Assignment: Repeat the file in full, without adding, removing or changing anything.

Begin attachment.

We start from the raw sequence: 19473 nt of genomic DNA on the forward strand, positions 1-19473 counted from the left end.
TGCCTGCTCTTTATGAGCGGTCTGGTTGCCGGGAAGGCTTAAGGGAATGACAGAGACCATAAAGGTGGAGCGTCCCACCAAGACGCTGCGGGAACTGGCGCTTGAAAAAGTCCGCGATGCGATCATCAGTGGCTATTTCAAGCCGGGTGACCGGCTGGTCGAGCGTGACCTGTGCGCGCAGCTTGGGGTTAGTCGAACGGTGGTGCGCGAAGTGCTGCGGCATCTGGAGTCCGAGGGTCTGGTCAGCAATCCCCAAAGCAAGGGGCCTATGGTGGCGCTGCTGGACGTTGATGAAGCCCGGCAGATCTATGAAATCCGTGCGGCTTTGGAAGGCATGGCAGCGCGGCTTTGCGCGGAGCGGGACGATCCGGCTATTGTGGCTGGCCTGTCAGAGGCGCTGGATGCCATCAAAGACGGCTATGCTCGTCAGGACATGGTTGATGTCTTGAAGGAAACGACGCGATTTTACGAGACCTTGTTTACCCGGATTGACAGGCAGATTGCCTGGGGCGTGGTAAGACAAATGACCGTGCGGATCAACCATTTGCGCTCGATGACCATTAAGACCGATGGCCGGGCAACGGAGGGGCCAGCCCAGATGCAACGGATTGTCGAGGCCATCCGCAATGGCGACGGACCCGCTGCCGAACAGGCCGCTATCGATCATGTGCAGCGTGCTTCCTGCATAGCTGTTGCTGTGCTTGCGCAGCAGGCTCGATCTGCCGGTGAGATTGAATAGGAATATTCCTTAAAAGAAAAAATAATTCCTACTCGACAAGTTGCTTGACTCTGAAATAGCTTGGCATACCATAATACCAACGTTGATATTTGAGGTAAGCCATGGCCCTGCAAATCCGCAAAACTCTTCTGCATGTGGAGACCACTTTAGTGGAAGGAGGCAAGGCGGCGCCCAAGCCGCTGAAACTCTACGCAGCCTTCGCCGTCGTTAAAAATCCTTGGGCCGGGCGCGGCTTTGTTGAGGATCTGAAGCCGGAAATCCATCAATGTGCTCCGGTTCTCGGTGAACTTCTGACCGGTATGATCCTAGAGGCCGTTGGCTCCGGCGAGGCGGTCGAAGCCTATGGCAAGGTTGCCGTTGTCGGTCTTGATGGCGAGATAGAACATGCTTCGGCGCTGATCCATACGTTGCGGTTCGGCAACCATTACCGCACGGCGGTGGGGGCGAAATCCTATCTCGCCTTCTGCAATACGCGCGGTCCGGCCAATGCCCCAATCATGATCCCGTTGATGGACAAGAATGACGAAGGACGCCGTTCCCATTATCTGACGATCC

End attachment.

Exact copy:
We start from the raw sequence: 19473 nt of genomic DNA on the forward strand, positions 1-19473 counted from the left end.
TGCCTGCTCTTTATGAGCGGTCTGGTTGCCGGGAAGGCTTAAGGGAATGACAGAGACCATAAAGGTGGAGCGTCCCACCAAGACGCTGCGGGAACTGGCGCTTGAAAAAGTCCGCGATGCGATCATCAGTGGCTATTTCAAGCCGGGTGACCGGCTGGTCGAGCGTGACCTGTGCGCGCAGCTTGGGGTTAGTCGAACGGTGGTGCGCGAAGTGCTGCGGCATCTGGAGTCCGAGGGTCTGGTCAGCAATCCCCAAAGCAAGGGGCCTATGGTGGCGCTGCTGGACGTTGATGAAGCCCGGCAGATCTATGAAATCCGTGCGGCTTTGGAAGGCATGGCAGCGCGGCTTTGCGCGGAGCGGGACGATCCGGCTATTGTGGCTGGCCTGTCAGAGGCGCTGGATGCCATCAAAGACGGCTATGCTCGTCAGGACATGGTTGATGTCTTGAAGGAAACGACGCGATTTTACGAGACCTTGTTTACCCGGATTGACAGGCAGATTGCCTGGGGCGTGGTAAGACAAATGACCGTGCGGATCAACCATTTGCGCTCGATGACCATTAAGACCGATGGCCGGGCAACGGAGGGGCCAGCCCAGATGCAACGGATTGTCGAGGCCATCCGCAATGGCGACGGACCCGCTGCCGAACAGGCCGCTATCGATCATGTGCAGCGTGCTTCCTGCATAGCTGTTGCTGTGCTTGCGCAGCAGGCTCGATCTGCCGGTGAGATTGAATAGGAATATTCCTTAAAAGAAAAAATAATTCCTACTCGACAAGTTGCTTGACTCTGAAATAGCTTGGCATACCATAATACCAACGTTGATATTTGAGGTAAGCCATGGCCCTGCAAATCCGCAAAACTCTTCTGCATGTGGAGACCACTTTAGTGGAAGGAGGCAAGGCGGCGCCCAAGCCGCTGAAACTCTACGCAGCCTTCGCCGTCGTTAAAAATCCTTGGGCCGGGCGCGGCTTTGTTGAGGATCTGAAGCCGGAAATCCATCAATGTGCTCCGGTTCTCGGTGAACTTCTGACCGGTATGATCCTAGAGGCCGTTGGCTCCGGCGAGGCGGTCGAAGCCTATGGCAAGGTTGCCGTTGTCGGTCTTGATGGCGAGATAGAACATGCTTCGGCGCTGATCCATACGTTGCGGTTCGGCAACCATTACCGCACGGCGGTGGGGGCGAAATCCTATCTCGCCTTCTGCAATACGCGCGGTCCGGCCAATGCCCCAATCATGATCCCGTTGATGGACAAGAATGACGAAGGACGCCGTTCCCATTATCTGACGATCC